I lived in Makeni, the capital city of Sierra Leone’s Northern Province, with my family in the early 1970s. We had returned home from the U.K. My father, an engineer, built roads to help spread the town’s booming rice and palm oil trade. Makeni, the northern rock and home of the football-playing Wusum Boys, was famous for its gara. Driving around town, you saw expanses of the colorful tie-dye spread out in the sun. I also remembered the minarets of Makeni’s central mosque, the tangled coastal mangrove swamps, and the palm trees with red ‘banga’ nuts. I loved the rainy season thunderstorms, the playful days in our big yard with its pawpaw, guava, and mango trees at ‘The Reservation’ where we lived. There, I had many adventures with my imaginary friends. Makeni was my wonderland.
Still, I could not get away from the reality of school. I attended the St Joseph’s Catholic Primary School for girls run by Irish nuns. The headmistress was Sister Maria*, a tall Irish woman who always wore a white religious habit. Not all the teachers were nuns, though. The school buildings formed a long, L-shaped bungalow connected by a covered, open corridor. In the middle sat the playground we used for athletics, prizegiving, and other events.
Near the end of the school year, we held a concert for our parents. School lessons were suspended, and we spent the week leading up to the show in full rehearsal mode. The nuns were famous for staging impressive plays, even to my ten-year-old mind. All of my classmates had received parts and were learning their lines. I was the only one without a role. “Do the Irish Jig,” Sister Maria suggested. But I turned out too uncoordinated even for that.
So, Sister Maria told me I would end the concert by reading ‘A.A. Milne’s poem, “Christopher Robin.” It is about an English boy saying his prayers before going to bed. I would recite it kneeling by a chair, wearing pajamas and my Woolworth’s dressing gown. The padded blue and white robe suited cold England, not hot Makeni. But no one my age in town owned a dressing gown, so I sweated underneath it during rehearsals. “Shout, so the people at the back of the hall can hear you,” Sister Maria reminded me. I shouted and sweated even more.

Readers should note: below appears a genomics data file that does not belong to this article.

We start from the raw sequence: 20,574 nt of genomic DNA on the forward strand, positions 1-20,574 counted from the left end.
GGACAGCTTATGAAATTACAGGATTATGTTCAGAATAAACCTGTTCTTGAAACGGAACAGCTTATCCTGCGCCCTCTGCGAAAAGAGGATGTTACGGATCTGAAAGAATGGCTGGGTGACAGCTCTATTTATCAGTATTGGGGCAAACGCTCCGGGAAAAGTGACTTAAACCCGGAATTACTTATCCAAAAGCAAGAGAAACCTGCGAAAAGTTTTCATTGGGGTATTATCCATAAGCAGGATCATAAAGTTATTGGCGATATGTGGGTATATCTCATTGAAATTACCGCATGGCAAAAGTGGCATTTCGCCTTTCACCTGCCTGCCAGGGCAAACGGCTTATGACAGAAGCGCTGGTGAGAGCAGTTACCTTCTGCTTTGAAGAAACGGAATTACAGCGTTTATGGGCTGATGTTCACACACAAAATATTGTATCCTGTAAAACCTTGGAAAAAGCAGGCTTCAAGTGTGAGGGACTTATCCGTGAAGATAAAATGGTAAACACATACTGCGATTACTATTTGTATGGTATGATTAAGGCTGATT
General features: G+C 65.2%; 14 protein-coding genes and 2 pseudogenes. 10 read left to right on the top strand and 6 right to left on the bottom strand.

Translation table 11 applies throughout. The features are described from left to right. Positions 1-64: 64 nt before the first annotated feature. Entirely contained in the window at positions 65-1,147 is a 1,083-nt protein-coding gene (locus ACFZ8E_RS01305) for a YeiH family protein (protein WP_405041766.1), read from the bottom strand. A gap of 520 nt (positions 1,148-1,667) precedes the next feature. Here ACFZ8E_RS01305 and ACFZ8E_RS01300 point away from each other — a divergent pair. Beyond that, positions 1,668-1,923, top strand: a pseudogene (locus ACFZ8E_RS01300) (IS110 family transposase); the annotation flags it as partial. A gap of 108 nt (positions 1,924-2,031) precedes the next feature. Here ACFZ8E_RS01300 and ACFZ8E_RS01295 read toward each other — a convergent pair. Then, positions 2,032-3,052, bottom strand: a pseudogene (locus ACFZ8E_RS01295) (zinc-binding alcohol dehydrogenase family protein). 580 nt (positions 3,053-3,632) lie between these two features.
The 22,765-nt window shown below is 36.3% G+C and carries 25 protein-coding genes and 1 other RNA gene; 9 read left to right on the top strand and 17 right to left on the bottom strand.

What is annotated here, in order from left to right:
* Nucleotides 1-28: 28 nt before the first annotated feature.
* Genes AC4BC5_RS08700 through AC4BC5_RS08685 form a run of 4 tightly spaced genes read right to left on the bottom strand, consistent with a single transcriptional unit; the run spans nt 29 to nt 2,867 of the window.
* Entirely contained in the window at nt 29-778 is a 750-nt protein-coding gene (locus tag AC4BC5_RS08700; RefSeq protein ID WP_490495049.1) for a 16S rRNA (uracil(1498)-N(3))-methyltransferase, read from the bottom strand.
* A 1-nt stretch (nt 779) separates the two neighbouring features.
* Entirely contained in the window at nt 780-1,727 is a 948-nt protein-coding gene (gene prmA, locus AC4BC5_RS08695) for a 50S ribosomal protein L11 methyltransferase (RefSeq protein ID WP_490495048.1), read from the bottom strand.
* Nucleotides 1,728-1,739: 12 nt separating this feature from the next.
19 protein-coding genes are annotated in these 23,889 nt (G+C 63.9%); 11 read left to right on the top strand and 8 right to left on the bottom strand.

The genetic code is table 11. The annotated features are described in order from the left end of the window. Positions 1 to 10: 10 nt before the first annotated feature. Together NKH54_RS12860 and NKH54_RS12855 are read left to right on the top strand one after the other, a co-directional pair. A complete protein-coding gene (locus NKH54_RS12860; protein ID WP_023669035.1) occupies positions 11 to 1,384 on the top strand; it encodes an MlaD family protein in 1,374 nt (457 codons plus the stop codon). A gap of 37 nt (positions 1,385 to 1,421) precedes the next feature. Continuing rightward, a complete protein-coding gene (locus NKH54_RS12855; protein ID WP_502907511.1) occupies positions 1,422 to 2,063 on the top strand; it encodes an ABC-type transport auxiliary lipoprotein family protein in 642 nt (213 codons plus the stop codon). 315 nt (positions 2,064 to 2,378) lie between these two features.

Mary* was my understudy. I could see in her eyes that she wished that I would die so that she could take my part. She knows the words better than me. But since I recently returned from England, I had the perfect British accent for the poem.
Concert day arrived. I was very much alive despite Mary’s evil thoughts. From behind the stage’s curtains, we searched the sea of expectant faces. There, in the front row, sat my parents. I wondered where Mary’s parents were sitting.
The curtains opened, and a group of girls sang the first part of the poem:
“Little Boy kneels at the foot of the bed,
Droops on the little hands little gold head.
Hush! Hush! Whisper who dares!
Christopher Robin is saying his prayers.
I glanced offstage at Sister Maria, and she mouthed, re-mem-ber- to-shout.
“GOD BLESS, MAMMY!” I began.
“I know that’s right.
Wasn’t it fun in the bath tonight?
The cold’s so cold, and the hot’s so hot.
Oh! God bless Daddy – I quite forgot.
If I open my fingers a little bit more,
I can see Nanny’s dressing-gown on the door.
It’s a beautiful blue, but it hasn’t a hood.
Oh! God bless Nanny and make her good.
Mine has a hood, and I lie in bed,
And pull the hood right over my head,
And I shut my eyes, and I curl up small,
And nobody knows that I’m there at all.
Oh! Thank you, God, for a lovely day.
And what was the other I had to say?
I said, “Bless Daddy,” so what can it be?
Oh! Now I remember it. God bless Me.”
After what appeared to be an eternity of nerves, I finished my lines, and the girls repeated the poem’s first part to end our performance.
The thunderous applause made me jump. I took a bow, and another and another as the applause continued. Mary looked like a stone statue. Finally, the clapping stopped, and I was relieved.
I became popular both in school and outside. Everywhere I went, people shouted, “GOD BLESS, MAMMY!”
Years later, I connected the poem with A.A. Milne’s storybook, Winnie-the-Pooh. The title character’s best friend was a young boy named Christopher Robin, the same as the author’s son. With their friends, Eeyore, Kanga and Roo, Rabbit, Piglet, Owl, and Tiget, Christopher and Winnie had many adventures in a magical Ashdown Forest.
They say life imitates art. I say life is art, or at the very least, a performance. Magical Makeni is on my mind.
- The names have been changed to protect the privacy of the individuals.
Maxine Williams was born in the U.K. and has lived in both Sierra Leone and Nigeria. She studied architecture and currently works in Housing for Local Government in the U.K. She has been writing in her spare time for 10 years and writes for niche magazines.